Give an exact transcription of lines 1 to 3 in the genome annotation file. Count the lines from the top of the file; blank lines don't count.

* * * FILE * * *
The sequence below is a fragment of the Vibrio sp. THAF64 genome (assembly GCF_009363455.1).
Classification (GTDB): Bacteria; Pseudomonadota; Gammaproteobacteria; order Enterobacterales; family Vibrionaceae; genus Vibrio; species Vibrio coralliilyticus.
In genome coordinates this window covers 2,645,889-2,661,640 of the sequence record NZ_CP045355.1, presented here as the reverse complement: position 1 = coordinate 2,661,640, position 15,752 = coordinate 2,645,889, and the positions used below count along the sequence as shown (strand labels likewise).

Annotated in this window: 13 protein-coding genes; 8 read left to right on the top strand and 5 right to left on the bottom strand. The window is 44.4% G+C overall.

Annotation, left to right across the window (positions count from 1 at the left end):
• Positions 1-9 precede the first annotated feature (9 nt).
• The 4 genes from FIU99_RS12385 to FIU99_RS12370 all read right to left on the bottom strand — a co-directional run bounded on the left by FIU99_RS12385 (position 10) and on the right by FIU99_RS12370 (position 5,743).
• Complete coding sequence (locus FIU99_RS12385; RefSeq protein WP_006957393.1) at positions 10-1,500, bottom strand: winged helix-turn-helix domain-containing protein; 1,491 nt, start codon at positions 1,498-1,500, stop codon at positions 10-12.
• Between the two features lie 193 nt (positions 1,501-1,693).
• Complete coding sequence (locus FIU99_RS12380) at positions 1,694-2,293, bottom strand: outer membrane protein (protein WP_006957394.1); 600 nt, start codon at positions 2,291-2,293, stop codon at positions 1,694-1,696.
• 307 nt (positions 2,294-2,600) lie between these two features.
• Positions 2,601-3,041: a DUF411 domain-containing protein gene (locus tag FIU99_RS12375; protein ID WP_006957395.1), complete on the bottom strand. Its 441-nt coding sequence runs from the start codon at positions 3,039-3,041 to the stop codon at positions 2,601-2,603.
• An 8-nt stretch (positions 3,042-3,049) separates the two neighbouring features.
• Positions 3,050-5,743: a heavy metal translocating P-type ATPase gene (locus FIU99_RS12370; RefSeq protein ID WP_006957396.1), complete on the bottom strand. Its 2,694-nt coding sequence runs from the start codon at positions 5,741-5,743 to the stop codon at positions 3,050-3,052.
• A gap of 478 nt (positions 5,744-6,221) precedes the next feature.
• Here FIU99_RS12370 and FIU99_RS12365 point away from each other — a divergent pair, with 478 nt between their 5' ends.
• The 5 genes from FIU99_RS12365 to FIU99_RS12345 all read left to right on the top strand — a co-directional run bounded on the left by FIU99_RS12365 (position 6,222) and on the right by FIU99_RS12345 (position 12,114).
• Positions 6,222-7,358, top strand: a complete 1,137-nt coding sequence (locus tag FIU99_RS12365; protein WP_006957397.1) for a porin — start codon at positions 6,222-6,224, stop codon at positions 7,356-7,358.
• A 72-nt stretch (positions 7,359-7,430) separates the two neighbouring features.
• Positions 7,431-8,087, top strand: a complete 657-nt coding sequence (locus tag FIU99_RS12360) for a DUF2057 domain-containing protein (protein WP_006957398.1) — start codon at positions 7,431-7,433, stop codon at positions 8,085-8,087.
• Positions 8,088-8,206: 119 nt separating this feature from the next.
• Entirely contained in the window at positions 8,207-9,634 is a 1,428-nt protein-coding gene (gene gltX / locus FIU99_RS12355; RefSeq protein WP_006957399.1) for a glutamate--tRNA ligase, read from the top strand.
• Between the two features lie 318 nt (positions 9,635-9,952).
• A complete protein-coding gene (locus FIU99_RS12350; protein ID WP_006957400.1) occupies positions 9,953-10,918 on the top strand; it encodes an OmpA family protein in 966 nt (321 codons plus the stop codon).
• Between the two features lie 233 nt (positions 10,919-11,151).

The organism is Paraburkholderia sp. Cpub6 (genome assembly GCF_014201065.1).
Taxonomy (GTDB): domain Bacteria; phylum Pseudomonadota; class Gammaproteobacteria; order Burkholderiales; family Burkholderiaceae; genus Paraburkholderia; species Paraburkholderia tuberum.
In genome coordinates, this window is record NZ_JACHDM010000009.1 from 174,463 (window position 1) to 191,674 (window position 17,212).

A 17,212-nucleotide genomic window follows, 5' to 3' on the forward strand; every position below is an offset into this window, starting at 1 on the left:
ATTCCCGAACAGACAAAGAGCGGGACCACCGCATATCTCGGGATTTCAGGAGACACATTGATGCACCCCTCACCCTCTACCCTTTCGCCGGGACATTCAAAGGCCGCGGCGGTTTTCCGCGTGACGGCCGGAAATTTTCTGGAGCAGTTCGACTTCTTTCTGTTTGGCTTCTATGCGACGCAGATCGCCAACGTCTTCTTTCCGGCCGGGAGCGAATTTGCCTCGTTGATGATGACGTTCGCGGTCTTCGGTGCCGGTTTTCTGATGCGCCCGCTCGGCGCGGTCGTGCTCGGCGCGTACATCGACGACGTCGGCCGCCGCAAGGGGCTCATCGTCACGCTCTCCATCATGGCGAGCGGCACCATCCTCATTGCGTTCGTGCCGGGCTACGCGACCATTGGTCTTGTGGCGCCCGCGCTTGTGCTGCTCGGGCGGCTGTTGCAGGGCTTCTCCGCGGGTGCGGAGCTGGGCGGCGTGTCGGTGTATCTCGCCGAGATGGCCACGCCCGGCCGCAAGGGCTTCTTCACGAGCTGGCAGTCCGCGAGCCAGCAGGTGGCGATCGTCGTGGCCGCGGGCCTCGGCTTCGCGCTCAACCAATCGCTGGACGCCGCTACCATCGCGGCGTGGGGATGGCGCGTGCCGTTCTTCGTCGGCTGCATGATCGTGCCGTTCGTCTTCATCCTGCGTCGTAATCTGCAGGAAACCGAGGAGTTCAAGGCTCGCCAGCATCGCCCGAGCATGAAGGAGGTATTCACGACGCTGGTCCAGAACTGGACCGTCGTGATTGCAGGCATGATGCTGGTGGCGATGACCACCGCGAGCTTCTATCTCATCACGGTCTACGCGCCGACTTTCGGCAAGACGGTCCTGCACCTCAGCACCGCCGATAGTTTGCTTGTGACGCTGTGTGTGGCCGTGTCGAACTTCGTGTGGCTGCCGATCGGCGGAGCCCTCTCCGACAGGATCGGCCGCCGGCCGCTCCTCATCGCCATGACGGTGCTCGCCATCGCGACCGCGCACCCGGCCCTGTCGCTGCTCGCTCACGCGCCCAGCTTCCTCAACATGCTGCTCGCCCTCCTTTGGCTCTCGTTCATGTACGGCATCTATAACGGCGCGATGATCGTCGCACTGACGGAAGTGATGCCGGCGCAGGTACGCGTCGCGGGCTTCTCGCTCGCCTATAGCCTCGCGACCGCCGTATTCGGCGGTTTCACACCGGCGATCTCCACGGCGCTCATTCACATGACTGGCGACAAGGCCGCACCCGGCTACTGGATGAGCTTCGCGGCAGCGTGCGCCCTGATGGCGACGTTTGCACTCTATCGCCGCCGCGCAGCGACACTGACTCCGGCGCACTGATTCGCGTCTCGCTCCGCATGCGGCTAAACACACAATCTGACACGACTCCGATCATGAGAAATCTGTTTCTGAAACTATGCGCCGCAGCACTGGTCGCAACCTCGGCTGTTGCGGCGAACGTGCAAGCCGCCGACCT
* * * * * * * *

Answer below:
The sequence below is a fragment of the Vibrio sp. THAF64 genome (assembly GCF_009363455.1).
Classification (GTDB): Bacteria; Pseudomonadota; Gammaproteobacteria; order Enterobacterales; family Vibrionaceae; genus Vibrio; species Vibrio coralliilyticus.
In genome coordinates this window covers 2,645,889-2,661,640 of the sequence record NZ_CP045355.1, presented here as the reverse complement: position 1 = coordinate 2,661,640, position 15,752 = coordinate 2,645,889, and the positions used below count along the sequence as shown (strand labels likewise).